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I am someone who bathes in grief and remorse. I soak it in and enjoy the sickness because I can feel something. Better pain than numb. Don’t want to be numb because then I can’t remember. Or I won’t remember. When I returned from Tstan I remember dwelling on how much I missed and loved my host family and students. I dwelled and dwelled and still dwell. I prefer this captivity to sickness because I think without the infection I shall wander about in homeostasis unaware of the people who loved me and whom I love. I hope this longing never leaves, even if it debilitates a little, because to me then it measures how much I loved.

Jesus wept when he learned Lazarus died. The onlookers remarked that it was a sign of how much he loved him. Others wondered whether Jesus could have prevented his death. There is much speculation as to the motive of God’s sobbing – after all, he knows that he will raise him in a matter of moments. He knows that this melancholic moment, like water to wine, will be transformed into triumph and glory for himself and life for Lazarus. Why does he weep?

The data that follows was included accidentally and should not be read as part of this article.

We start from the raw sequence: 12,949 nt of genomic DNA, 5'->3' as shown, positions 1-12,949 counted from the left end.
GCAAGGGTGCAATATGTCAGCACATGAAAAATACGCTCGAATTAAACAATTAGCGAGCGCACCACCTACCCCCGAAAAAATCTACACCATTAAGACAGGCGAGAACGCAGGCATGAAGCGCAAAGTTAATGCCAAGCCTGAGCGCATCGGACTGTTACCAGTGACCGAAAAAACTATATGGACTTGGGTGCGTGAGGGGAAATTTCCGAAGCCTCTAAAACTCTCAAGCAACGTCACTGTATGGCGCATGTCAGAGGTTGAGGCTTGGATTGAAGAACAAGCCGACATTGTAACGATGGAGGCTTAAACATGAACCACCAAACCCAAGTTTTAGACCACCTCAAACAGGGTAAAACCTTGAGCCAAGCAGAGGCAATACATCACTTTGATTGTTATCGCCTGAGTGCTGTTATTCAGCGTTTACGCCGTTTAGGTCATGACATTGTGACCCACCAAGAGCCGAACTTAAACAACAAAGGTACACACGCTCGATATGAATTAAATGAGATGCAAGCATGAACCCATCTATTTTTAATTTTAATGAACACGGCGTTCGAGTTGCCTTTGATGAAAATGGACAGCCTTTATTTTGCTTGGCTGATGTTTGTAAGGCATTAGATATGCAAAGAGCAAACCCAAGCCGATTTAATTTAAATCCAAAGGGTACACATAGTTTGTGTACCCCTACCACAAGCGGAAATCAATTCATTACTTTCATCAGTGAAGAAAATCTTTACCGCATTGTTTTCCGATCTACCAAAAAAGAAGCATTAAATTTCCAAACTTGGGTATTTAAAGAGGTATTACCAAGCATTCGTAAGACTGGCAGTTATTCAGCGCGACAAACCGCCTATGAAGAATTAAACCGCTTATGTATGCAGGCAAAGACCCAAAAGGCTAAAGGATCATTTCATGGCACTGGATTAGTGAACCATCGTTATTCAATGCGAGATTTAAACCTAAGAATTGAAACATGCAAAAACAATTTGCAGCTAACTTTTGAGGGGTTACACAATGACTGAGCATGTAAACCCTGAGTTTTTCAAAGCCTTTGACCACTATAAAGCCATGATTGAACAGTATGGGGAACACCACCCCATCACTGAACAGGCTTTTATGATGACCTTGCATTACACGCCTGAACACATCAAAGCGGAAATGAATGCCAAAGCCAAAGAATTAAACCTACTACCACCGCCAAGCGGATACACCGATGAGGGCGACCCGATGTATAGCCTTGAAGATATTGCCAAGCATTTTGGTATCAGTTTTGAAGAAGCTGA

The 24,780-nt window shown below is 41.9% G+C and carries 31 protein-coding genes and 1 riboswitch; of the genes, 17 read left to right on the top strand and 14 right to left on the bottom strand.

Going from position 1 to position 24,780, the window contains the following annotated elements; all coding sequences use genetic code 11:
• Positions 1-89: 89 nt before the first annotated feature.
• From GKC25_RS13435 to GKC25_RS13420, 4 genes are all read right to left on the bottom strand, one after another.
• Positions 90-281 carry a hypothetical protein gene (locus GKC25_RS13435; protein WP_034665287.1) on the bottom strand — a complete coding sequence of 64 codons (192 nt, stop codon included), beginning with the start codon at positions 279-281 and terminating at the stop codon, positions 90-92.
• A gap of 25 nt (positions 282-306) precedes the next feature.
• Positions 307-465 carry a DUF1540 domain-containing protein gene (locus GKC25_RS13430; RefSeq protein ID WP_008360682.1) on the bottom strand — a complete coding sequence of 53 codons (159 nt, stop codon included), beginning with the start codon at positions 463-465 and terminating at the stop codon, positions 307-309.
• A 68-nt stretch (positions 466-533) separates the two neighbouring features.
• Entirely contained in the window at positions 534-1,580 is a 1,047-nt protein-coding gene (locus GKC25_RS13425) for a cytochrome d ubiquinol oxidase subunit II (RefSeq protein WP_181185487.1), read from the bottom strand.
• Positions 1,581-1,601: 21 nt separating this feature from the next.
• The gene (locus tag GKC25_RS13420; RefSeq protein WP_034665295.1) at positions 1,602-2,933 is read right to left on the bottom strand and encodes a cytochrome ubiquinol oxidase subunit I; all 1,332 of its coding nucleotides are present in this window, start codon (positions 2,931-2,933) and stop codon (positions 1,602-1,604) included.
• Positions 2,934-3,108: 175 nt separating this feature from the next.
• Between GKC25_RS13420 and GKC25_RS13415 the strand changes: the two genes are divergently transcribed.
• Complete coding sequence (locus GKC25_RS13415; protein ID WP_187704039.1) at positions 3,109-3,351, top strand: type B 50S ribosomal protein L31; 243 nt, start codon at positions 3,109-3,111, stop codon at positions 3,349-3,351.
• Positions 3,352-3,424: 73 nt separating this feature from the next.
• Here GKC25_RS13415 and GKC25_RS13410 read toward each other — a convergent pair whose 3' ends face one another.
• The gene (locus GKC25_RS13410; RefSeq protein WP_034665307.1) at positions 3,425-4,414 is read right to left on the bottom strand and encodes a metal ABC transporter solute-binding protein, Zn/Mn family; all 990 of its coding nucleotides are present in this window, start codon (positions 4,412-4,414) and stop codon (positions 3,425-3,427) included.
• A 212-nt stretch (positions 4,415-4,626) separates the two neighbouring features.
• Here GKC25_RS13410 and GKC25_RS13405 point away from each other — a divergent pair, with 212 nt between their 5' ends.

This question could be asked of any Christian as well, I suppose. With faith we know that our mourning will turn into celebration, our tears to smiles, and our lethargy into dancing. And yet in this inaugurated-but-not-yet interim period between his coming and his coming, I still struggle to have faith that we will be reunited again. The tomb’s rock is rolled over, still and unmoved by human tears or earthly hope. And realizing that the rock that guards the body or the soul or both of a loved one will not move any time soon, I now must pray and hope that it does one day. And what is there to do otherwise? You cannot walk away from the tomb. Even if you did it will roll with you.

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